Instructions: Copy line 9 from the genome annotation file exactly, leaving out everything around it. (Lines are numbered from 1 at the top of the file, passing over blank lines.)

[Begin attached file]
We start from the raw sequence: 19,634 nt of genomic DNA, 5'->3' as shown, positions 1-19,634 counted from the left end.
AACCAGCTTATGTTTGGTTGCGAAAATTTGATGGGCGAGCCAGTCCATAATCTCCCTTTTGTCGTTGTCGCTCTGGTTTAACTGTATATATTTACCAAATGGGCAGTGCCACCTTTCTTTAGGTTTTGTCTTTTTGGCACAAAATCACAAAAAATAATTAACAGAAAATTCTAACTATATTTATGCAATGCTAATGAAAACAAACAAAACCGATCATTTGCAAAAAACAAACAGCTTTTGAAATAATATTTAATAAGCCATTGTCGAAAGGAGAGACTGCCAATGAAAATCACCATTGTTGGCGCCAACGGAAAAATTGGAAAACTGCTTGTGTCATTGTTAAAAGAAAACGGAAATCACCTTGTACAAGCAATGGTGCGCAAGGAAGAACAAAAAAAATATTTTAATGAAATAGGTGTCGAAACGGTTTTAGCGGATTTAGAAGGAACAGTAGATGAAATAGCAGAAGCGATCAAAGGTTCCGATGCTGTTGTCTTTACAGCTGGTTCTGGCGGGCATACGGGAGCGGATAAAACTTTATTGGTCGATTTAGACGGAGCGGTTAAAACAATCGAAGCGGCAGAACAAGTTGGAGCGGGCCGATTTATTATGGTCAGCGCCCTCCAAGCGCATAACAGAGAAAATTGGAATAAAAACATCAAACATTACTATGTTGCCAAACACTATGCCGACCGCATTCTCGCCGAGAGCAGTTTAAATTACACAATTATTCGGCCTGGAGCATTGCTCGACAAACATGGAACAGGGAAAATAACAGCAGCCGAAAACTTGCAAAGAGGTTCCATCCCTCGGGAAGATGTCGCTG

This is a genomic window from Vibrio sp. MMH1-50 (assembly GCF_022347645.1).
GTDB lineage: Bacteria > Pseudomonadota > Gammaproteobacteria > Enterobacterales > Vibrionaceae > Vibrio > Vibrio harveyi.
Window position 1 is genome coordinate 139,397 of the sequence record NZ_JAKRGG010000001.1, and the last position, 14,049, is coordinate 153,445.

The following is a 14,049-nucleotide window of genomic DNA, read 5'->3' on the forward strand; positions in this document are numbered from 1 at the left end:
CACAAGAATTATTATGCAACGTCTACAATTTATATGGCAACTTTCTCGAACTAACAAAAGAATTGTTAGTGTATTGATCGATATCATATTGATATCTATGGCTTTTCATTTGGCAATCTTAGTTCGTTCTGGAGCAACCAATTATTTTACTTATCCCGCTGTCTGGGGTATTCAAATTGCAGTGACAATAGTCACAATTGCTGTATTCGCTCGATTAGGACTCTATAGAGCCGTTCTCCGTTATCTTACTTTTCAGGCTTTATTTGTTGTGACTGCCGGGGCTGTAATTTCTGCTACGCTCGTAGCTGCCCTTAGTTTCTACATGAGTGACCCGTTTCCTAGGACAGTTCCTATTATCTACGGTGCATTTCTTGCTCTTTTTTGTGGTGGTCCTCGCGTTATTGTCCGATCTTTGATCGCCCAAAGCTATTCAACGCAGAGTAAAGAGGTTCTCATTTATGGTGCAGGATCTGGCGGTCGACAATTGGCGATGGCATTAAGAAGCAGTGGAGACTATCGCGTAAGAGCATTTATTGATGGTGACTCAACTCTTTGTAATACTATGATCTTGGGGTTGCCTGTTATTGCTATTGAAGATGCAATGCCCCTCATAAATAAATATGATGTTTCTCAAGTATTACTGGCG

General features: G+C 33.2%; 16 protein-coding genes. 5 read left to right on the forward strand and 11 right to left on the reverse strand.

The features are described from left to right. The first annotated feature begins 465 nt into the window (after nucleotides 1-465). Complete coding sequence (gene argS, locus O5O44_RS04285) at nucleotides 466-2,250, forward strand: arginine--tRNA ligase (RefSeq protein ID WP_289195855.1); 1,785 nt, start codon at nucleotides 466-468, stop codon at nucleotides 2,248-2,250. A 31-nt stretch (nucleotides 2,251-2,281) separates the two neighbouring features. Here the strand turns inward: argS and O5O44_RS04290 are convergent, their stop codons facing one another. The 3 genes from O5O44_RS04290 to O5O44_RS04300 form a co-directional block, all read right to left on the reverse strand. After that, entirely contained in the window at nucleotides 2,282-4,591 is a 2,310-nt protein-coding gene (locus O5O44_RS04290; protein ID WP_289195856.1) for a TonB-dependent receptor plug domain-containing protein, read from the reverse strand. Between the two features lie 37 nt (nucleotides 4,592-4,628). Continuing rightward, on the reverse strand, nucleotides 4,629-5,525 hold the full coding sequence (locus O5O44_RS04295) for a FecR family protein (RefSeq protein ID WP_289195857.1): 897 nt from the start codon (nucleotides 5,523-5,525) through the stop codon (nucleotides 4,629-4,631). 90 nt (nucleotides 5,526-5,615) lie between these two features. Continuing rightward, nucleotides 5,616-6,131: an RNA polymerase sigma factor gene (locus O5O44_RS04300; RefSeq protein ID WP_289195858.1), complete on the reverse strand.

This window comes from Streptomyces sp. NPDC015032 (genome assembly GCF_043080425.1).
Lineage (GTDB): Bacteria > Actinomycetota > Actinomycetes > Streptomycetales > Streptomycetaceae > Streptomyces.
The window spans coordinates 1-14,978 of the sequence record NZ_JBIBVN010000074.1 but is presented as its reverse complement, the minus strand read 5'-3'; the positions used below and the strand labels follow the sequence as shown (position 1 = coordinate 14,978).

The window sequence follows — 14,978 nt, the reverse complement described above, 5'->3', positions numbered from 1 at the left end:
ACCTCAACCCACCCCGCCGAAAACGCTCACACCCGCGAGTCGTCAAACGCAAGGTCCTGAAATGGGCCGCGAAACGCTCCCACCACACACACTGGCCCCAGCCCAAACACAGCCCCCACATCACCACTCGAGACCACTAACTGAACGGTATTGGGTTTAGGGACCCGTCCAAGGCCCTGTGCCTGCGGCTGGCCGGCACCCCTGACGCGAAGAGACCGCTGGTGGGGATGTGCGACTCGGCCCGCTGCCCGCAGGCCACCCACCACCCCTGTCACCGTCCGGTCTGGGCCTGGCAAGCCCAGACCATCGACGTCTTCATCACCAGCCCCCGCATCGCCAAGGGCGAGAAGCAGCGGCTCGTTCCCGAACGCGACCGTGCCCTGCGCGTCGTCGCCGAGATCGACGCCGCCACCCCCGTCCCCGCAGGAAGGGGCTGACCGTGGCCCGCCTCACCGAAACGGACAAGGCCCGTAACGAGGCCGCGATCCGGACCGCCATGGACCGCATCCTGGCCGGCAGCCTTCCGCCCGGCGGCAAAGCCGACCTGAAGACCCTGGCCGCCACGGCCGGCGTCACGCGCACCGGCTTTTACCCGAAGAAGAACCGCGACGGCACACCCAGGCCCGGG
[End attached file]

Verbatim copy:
The features are described from left to right. The first annotated feature begins 465 nt into the window (after nucleotides 1-465). Complete coding sequence (gene argS, locus O5O44_RS04285) at nucleotides 466-2,250, forward strand: arginine--tRNA ligase (RefSeq protein ID WP_289195855.1); 1,785 nt, start codon at nucleotides 466-468, stop codon at nucleotides 2,248-2,250. A 31-nt stretch (nucleotides 2,251-2,281) separates the two neighbouring features. Here the strand turns inward: argS and O5O44_RS04290 are convergent, their stop codons facing one another. The 3 genes from O5O44_RS04290 to O5O44_RS04300 form a co-directional block, all read right to left on the reverse strand. After that, entirely contained in the window at nucleotides 2,282-4,591 is a 2,310-nt protein-coding gene (locus O5O44_RS04290; protein ID WP_289195856.1) for a TonB-dependent receptor plug domain-containing protein, read from the reverse strand. Between the two features lie 37 nt (nucleotides 4,592-4,628). Continuing rightward, on the reverse strand, nucleotides 4,629-5,525 hold the full coding sequence (locus O5O44_RS04295) for a FecR family protein (RefSeq protein ID WP_289195857.1): 897 nt from the start codon (nucleotides 5,523-5,525) through the stop codon (nucleotides 4,629-4,631). 90 nt (nucleotides 5,526-5,615) lie between these two features. Continuing rightward, nucleotides 5,616-6,131: an RNA polymerase sigma factor gene (locus O5O44_RS04300; RefSeq protein ID WP_289195858.1), complete on the reverse strand.